On the weekend Victoria switched over the daylight savings time. Meanwhile on the railways, they have some trouble of their own keeping track of time.
If you look at the clocks around Southern Cross any time after noon things start to get messy – the V/Line side of the display continues counting upwards to “13 hundred hours”, while the Metro side drops back to “1 o’clock”.
Meanwhile a few stations down the line at Footscray, they have bigger problems – each platform is operating on their own timezone!
When I paid a visit at 5:40 PM, the clock on platform one said it was 9:24 (AM or PM?) while over on platform two the clock thought it was 2:08 (again – morning or afternoon?).
With clocks like that, what hope do we have of trains running on time?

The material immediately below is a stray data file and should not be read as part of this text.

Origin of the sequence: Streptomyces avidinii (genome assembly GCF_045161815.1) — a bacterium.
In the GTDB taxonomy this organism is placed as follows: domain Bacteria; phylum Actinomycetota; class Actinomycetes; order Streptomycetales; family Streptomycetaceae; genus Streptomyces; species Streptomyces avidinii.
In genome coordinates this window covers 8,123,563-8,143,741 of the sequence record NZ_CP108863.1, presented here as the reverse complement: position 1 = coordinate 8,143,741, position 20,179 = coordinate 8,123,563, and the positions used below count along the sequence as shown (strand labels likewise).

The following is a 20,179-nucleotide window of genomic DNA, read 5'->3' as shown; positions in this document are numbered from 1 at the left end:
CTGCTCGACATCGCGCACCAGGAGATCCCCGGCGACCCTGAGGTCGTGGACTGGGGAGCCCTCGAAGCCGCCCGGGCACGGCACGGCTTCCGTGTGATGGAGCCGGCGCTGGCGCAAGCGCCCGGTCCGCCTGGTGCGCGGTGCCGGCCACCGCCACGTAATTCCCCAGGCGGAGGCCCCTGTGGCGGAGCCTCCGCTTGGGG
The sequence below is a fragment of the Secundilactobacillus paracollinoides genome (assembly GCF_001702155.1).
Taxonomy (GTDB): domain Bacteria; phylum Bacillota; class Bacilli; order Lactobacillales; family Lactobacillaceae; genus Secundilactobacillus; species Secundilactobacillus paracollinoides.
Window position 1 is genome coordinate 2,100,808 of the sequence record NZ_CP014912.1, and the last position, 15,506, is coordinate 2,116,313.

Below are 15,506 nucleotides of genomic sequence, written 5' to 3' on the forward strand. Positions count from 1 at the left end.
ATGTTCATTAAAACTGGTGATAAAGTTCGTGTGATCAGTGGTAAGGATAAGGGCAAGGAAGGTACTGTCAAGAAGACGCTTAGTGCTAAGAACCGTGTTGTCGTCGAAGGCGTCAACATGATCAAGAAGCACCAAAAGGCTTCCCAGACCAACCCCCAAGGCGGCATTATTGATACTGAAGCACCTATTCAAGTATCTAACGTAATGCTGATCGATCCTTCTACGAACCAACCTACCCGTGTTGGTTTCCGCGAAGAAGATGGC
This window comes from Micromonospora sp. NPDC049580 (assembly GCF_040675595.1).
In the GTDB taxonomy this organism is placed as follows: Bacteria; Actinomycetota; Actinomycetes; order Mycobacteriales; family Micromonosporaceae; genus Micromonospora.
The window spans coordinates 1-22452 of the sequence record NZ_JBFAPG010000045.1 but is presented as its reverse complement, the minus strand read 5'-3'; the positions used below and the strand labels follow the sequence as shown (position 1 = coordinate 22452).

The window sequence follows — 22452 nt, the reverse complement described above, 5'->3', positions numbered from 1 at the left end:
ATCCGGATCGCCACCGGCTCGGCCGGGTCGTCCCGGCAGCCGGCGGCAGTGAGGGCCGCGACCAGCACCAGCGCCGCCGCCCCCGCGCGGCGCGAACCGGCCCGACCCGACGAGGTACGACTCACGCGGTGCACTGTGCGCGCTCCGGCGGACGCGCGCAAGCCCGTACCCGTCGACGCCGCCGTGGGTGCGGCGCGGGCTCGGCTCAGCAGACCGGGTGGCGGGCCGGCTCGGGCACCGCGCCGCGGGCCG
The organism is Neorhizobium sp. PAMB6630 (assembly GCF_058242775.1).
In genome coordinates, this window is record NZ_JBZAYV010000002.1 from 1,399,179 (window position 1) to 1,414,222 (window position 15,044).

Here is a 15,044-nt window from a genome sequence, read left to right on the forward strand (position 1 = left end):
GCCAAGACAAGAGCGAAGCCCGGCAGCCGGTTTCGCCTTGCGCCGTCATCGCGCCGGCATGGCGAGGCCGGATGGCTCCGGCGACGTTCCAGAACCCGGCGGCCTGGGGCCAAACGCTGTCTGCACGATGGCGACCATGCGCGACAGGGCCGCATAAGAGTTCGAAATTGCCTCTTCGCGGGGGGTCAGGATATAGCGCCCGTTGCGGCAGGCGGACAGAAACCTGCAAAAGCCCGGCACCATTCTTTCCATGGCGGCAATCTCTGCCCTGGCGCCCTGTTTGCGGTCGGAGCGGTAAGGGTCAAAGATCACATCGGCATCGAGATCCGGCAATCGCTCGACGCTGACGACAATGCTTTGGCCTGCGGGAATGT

So why is V/Line different?
On the subject of time formats, here is a Metro Trains Melbourne public timetable showing their use of AM/PM time. Times after noon are marked in bold, and an extra row at the top indicates morning (AM) or afternoon (PM):
Yarra Trams also use 12 hour AM/PM time in their public timetables.
Bus timetables published by Public Transport Victoria are another in the 12 hour AM/PM time camp.
But over at V/Line, their public timetables use 24 hour time:
To help out those who don’t understand hours past 12 o’clock, V/Line includes a conversion table on the rear of their pocket timetables.
So how long has V/Line been odd one out from a time formatting perspective?
Public timetables from 1954, 1967 and 1975 all use 12 hour time, so it took a quick email to my mate who knows everything V/Line to give me the answer – 9th April 2000. The change was made as part of private operator National Express’ first timetable redesign, after they took over V/Line from the State Government in August 1999.
Up in New South Wales their upcoming 20 October 2013 timetable change also includes a change to the 24-hour clock.